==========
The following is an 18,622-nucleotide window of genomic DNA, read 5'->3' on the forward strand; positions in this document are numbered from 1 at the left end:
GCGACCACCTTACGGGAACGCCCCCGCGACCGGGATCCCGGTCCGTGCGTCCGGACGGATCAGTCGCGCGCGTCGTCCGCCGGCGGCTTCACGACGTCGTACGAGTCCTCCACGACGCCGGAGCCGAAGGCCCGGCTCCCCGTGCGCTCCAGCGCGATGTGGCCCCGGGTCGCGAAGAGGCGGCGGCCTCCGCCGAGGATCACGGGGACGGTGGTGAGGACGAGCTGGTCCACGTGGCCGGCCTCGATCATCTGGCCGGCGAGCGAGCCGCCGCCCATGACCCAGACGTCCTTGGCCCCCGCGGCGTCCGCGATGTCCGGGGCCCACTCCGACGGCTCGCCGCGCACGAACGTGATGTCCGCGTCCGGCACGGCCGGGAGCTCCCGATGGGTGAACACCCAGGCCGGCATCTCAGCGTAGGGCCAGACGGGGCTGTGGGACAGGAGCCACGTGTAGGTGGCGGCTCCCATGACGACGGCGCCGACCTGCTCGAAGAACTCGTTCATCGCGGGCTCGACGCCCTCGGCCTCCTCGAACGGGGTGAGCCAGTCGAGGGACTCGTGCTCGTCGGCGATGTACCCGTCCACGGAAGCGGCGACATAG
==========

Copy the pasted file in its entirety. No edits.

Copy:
The following is an 18,622-nucleotide window of genomic DNA, read 5'->3' on the forward strand; positions in this document are numbered from 1 at the left end:
GCGACCACCTTACGGGAACGCCCCCGCGACCGGGATCCCGGTCCGTGCGTCCGGACGGATCAGTCGCGCGCGTCGTCCGCCGGCGGCTTCACGACGTCGTACGAGTCCTCCACGACGCCGGAGCCGAAGGCCCGGCTCCCCGTGCGCTCCAGCGCGATGTGGCCCCGGGTCGCGAAGAGGCGGCGGCCTCCGCCGAGGATCACGGGGACGGTGGTGAGGACGAGCTGGTCCACGTGGCCGGCCTCGATCATCTGGCCGGCGAGCGAGCCGCCGCCCATGACCCAGACGTCCTTGGCCCCCGCGGCGTCCGCGATGTCCGGGGCCCACTCCGACGGCTCGCCGCGCACGAACGTGATGTCCGCGTCCGGCACGGCCGGGAGCTCCCGATGGGTGAACACCCAGGCCGGCATCTCAGCGTAGGGCCAGACGGGGCTGTGGGACAGGAGCCACGTGTAGGTGGCGGCTCCCATGACGACGGCGCCGACCTGCTCGAAGAACTCGTTCATCGCGGGCTCGACGCCCTCGGCCTCCTCGAACGGGGTGAGCCAGTCGAGGGACTCGTGCTCGTCGGCGATGTACCCGTCCACGGAAGCGGCGACATAG